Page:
JS: Some of them are, some of them are just amended for my purposes. It's pretty much a sample of what the headlines were like then. Many of the speeches you hear in the book are verbatim from U.S. Senators -- I might put them in someone else's mouth. So, the "March of the Flag," which you hear Sophie Smith say up in Alaska, is pretty much verbatim a speech of Senator Albert Beveridge. I think that to understand what goes on, you don't have to only look at what happened, but what people were told was happening. What their media was sprouting back at them, which was often inaccurate, but was what people had at the moment.

WW: Do you consider this a historical novel?

JS: You know, it's a novel with a lot of history in it. What I always want is for the audience to hook into a couple of the characters and want to know what happens next to them. But certainly, who they are and whether they survive or don't is tied into the larger history of the period.

WW: That's actually one of the more interesting things about the book too -- even though it's huge and bit daunting at first, it flows quickly. You can tell it's written by a director with an eye for the audience -- do you feel like you have different "spaces" when you write for a book than a script?

JS: Certainly, when you're writing a book you don't have to worry about the rhythm of a two-hour movie which has a very specific form the commercial aspects of it dictate. When you do a novel it's a little more free-form. You can get people with one character in one chapter and in the next be with a different character. As long as those chapters are interesting and as long as the characters are interesting the audience stays interested and you can take a lot more time and go to a lot more places.

On the other hand, the book is written all in the present tense and has a very immediate feeling about it.

WW: Is the process itself different between the two?

JS: Yeah. When I'm writing a screenplay my outline is more tied to time. I'll literally say, pages 1-20, pages 20-40, and try to make sure I can get a certain amount of business done by each page in the story. When you're writing a novel, especially a big novel like this, you might have a list of chapters or characters arcs, but you really don't have to cram it in to such a fine time scheme.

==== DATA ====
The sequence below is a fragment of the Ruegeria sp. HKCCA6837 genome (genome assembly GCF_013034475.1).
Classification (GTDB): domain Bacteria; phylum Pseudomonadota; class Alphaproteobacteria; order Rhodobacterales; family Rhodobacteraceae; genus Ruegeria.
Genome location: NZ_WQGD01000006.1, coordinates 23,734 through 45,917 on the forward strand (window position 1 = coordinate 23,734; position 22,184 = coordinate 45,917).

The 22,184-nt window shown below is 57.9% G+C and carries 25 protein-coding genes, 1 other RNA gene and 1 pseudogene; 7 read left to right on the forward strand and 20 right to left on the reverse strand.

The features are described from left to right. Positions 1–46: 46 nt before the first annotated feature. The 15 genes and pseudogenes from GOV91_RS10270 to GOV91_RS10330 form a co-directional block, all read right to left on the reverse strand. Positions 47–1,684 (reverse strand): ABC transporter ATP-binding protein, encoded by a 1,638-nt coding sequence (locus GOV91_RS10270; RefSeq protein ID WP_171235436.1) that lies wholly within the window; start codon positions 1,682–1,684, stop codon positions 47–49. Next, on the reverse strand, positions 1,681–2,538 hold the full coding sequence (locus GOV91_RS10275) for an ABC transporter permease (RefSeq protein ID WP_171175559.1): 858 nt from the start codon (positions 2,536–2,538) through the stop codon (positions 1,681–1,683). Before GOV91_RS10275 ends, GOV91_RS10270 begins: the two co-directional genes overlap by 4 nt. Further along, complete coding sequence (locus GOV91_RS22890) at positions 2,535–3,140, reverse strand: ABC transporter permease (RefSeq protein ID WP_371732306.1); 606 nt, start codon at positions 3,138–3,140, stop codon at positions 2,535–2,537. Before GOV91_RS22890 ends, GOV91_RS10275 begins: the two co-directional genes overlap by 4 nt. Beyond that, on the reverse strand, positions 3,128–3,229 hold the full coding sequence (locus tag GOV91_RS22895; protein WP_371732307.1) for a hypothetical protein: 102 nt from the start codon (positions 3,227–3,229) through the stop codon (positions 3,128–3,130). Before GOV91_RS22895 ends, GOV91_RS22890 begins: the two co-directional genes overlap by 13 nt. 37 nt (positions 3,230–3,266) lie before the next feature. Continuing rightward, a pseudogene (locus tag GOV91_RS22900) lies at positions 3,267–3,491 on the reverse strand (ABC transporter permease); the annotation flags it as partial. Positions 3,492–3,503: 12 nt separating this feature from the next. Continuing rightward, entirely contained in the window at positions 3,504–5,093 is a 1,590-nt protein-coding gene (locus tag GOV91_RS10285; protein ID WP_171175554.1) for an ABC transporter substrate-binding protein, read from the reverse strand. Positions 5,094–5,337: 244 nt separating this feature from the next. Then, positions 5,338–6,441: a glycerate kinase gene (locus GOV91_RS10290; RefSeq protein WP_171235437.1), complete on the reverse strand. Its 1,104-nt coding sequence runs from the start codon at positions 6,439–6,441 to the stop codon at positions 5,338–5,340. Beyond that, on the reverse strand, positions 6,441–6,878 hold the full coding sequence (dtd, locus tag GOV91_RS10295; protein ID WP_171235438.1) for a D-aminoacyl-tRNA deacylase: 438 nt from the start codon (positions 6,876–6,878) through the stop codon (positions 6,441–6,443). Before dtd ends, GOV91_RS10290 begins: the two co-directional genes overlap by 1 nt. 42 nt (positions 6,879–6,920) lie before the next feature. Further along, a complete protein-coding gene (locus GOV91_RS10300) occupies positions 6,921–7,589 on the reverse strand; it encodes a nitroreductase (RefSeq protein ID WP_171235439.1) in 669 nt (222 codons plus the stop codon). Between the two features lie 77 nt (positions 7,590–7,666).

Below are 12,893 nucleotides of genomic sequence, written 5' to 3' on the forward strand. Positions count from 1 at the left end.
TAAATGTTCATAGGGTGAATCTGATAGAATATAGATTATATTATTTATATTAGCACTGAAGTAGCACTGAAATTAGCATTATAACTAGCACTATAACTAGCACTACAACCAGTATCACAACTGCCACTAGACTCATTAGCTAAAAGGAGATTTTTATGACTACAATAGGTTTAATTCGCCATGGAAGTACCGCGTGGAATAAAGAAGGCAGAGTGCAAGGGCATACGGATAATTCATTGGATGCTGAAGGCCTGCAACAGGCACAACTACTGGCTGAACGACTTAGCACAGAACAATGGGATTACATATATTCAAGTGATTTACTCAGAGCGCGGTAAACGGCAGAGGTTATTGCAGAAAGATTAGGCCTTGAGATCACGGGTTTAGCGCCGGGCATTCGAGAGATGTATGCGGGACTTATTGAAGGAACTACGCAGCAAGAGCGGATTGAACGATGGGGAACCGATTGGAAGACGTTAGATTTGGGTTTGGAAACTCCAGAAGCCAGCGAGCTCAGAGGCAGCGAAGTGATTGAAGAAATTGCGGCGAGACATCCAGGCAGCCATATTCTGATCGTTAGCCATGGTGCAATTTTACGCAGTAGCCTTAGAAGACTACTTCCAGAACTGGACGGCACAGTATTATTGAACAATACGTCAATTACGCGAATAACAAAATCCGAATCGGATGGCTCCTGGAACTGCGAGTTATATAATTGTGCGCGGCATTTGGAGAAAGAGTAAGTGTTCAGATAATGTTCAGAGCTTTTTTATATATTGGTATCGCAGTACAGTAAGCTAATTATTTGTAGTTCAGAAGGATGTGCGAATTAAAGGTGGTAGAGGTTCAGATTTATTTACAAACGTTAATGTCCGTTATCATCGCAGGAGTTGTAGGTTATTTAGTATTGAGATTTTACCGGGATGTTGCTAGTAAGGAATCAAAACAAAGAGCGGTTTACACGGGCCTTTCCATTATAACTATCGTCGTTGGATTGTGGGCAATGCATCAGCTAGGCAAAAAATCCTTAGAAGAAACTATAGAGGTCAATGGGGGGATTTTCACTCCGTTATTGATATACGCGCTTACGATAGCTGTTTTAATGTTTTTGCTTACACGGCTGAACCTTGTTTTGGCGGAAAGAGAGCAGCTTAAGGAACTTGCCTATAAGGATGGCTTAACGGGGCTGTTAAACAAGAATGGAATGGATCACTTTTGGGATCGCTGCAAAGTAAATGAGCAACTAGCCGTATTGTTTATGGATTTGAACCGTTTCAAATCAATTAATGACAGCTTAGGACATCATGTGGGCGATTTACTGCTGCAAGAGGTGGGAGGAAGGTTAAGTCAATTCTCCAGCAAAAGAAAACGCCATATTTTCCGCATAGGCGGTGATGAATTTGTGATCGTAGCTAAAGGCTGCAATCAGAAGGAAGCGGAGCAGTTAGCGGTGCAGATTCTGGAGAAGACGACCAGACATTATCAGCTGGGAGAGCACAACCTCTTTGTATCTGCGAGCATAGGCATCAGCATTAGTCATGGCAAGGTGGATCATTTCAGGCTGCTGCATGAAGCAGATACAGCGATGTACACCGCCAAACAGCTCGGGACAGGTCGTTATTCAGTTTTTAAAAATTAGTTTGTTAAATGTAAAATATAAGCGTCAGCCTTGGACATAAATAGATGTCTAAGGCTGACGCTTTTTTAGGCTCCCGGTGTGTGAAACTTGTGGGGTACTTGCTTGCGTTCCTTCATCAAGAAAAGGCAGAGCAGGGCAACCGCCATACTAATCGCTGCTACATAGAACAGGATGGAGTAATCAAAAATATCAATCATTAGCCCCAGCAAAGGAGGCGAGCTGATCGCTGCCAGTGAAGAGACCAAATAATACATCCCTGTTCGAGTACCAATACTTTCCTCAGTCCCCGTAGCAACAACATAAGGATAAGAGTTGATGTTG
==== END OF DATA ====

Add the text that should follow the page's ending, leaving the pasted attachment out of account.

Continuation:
WW: Was it kind of hard to keep track of all the characters?

JS: Not really. Once they started I realized that eventually these people were going to cross paths. They may not know it, because they're not the reader, they may not take much note of it when they cross -- or they may because they may directly affect each others life -- but that's what I was more aware of: not losing track of them, but where are they're going.

WW: So did Amigo come from the research in the book?

JS: Yeah, Amigo is set in 1900, right when the regular army was chasing General Aguinaldo north. It kind of came out of the book. I had finished the first draft and went back to the Philippines to do some more research and while I was there got to talking to Joel Torre the lead in Amigo, about the Philippine movie industry and what was possible and what things cost. I wrote this script as a very doable, low-budget, micro-history sort of a village level as opposed to an epic about a five year period.

WW: Do you feel like they tie-in to each other?

JS: In that they're unusual and that we don't know much about the Philippine-American War. But very often the movies I make are more like a chapter out of a novel. None of the characters are the same and the dynamic in Amigo is a very specific one, more about the civilians caught between warring forces. I've often said it could be set in Nazi occupied France or French occupied Algeria -- it's a situation that occurs again and again in human history.

WW: Did you feel the need to give broader exposure to the war?

JS: That was some of my interest, I really didn't know much about this era militarily or historically. It's before World War I, and if that was the first modern war, this was a modern war but they were still using horses. The technology of this war was still very much the technology of the Indian Wars or the Civil War, but the politics are much more international rather than a civil war.

One of the things that fascinated me about the period is that same psychological thing that was happening in the States -- just as we were giving up on Reconstruction, we were going on this foreign adventure that we had never really done before. We were really trying to sit at the table with the big boys.

WW: And that's a connection to what was happening around the world as Europe was sending people out on adventures to the Arctic and the Antarctic just because they could.

JS: Yeah, the Boer War was happening, which was an Imperialist war the British were waging in Africa. The Boxer Rebellion was happening with a half dozen counties in China. So many of the political cartoons of the day were of Uncle Sam with his sleeves rolled up and big muscles kind of joining into the poker game with the other world powers.